March 30

Look to the * for today’s advice.



Vincent van Gogh 1853

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The big picture won’t become clear until you step away from it.

Up close, Vincent’s brush strokes are a mess, only resolving into a masterpiece from a distance. In fact, one of my favorite things to do is to toggle back and forth in front of one of his paintings, marveling at how the impetuous swirls and gobs of paint become trees and stars and people when you step just a few feet away.

This truth could be applied to the artist himself as well. During his lifetime, he experienced one apparent failure after another, both artistically and personally. Only after his death was his true genius recognized. Ironically, as he wrote, “Success is sometimes the outcome of a whole string of failures.”

Due to Van Gogh’s extreme enthusiasm and dedication to first religion and then art coupled with the feverish pace of his art production many believe that mania was a prominent condition in Van Gogh’s life. However, these episodes were always followed by exhaustion and depression and ultimately suicide. Therefore, a diagnosis of bipolar disorder or manic depression makes sense with the accounts of these episodes in Van Gogh’s life.

*Step back from your most recent failure and see if you would still label it a failure, or is it part of a string of failures that will lead to your success.


Richard Sherman 1988

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The Richard Sherman workout transforms him into the best defensive back he can be. The cornerback says there are three drills central to Legion of Boom training. The Seattle Seahawks workouts focus on amplifying the DB’s footwork, acceleration, conditioning and explosiveness.

*He’s no longer with the Seahawks or the Legion of Boom but after doing his workout, you’ll realize why Richard Sherman was one of the best defensive backs of his generation.


Eric Clapton 1945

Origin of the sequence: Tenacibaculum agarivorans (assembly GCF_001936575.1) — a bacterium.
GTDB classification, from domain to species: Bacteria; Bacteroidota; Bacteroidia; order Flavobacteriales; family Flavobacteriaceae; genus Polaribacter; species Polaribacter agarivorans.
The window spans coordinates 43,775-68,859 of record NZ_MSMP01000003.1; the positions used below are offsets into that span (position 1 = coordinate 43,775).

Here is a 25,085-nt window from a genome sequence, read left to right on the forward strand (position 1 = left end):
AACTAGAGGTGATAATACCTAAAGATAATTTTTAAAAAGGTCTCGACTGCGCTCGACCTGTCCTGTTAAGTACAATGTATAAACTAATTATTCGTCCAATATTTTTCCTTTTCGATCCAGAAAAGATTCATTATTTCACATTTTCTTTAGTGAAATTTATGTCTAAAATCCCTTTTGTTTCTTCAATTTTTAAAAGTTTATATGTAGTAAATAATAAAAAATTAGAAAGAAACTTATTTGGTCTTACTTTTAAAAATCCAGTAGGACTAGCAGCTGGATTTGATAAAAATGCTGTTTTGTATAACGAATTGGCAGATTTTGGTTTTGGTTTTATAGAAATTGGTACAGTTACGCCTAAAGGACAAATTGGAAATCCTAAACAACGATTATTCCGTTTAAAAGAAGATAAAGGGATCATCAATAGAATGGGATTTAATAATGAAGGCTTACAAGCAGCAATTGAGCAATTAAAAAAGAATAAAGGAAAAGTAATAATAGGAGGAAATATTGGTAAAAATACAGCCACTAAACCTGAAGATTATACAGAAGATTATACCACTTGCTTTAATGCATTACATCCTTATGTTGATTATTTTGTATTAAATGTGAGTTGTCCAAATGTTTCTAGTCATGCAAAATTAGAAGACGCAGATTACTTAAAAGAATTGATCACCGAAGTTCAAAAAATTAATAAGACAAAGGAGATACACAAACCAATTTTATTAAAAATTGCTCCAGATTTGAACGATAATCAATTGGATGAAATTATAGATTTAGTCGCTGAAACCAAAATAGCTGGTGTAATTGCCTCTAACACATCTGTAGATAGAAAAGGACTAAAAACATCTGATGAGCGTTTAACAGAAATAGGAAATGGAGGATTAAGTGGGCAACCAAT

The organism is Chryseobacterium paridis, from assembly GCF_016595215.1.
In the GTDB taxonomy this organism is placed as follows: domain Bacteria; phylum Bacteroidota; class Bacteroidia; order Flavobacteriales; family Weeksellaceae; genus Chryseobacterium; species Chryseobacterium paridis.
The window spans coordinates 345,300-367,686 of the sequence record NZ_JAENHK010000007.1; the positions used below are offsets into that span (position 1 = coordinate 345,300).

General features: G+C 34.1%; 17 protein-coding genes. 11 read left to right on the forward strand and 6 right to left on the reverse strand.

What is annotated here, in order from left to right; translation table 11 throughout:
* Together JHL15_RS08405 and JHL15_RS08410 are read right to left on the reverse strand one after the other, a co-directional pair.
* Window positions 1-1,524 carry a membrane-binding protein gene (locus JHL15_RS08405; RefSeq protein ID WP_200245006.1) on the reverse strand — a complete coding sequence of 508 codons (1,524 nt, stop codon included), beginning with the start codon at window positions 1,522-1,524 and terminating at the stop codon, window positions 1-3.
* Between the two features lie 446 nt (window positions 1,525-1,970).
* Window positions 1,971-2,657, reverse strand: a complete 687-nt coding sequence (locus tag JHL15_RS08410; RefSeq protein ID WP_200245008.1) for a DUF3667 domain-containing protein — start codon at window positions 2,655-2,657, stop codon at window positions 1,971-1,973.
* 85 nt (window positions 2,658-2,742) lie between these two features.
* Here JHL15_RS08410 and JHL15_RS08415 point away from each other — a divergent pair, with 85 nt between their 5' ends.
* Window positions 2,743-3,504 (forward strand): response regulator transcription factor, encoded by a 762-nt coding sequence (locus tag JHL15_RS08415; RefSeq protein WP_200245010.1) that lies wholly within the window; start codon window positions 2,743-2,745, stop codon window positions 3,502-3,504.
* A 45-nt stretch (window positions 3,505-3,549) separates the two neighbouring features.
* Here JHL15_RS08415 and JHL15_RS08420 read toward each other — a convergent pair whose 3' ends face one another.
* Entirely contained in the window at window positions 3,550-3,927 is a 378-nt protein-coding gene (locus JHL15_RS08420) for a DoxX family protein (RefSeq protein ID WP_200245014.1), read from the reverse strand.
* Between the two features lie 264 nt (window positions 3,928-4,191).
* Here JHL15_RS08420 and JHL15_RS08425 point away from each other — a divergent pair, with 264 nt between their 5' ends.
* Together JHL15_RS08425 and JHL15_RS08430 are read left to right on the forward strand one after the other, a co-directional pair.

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“It asked a very pertinent question,” Clapton later told Mojo. “Because I don’t really know. … I have a belief in a higher power, but I don’t really know whether – most of those old religious things say, ‘See you over there.’ And you think, ‘Really? How do you know?’ And the song asked that question. And I’m always wondering whether … we meet people again. I think what works about that song is it’s a question. That doesn’t offend anyone. It’s asking for help. It works for people. It’s a great way to communicate, asking for help.”

*Listen to Tears in Heaven and communicate with someone if you need help.


Celine Dion 1968

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Dreams can come true

Dion was just a 12-year-old kid performing in her parents’ piano bar in Charlemagne, Que., the youngest in a Catholic family of 14, when she and her mother and brother wrote “Ce n’etait qu’un rêve,” which translates to “Nothing But a Dream.” Her mother sent the tape to Quebec music manager René Angélil and it moved him to tears. Angélil bet the farm on Dion (as in, he re-mortgaged his house to finance her career) and she was well on her way to fulfilling her dream of being a singer. She’s now the bestselling Canadian artist of all time.

*Listen to Celine Dion as you dream of your success and how your dreams are going to come true. A good way to start would be to move someone to tears.


Tracy Chapman 1964

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“The world’s a mess,” says Tracy Chapman flashing a winning smile and then breaking into laughter. The 24-year-old singer-songwriter is well aware of her reputation for seriousness, and she has just stopped herself, nearly breathless, after railing against a catalog of social ills. Chapman, whose powerful debut album, Tracy Chapman, addresses such issues as racism and violence against women, is perfectly capable of laughing at herself. What she is not interested in doing is lightening up her music.

*Laugh at yourself today as you listen to Tracy Chapman.


Norah Jones 1979 – fried chicken and onions

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9-time GRAMMY winner Norah Jones comes full circle with Day Breaks, her stunning sixth solo album which is a kindred spirit to the singer’s breakout debut Come Away With Me and finds Norah returning to the piano and her roots.

*Listen to a mix of Clapton, Celine, Chapman, and Norah Jones while making her fried chicken and onions. This is the Day the Music was Born and we didn’t even include MC Hammer – born on this day in 1962

SNUB – Warren Beatty

Review –

  • Step back from your most recent failure and see if you would still label it that
  • Legion of Boom workout
  • Listen to Tears in Heaven
  • Dream of how your dreams are going to come true
  • Listen to Tracy Chapman
  • Make fried chicken and onions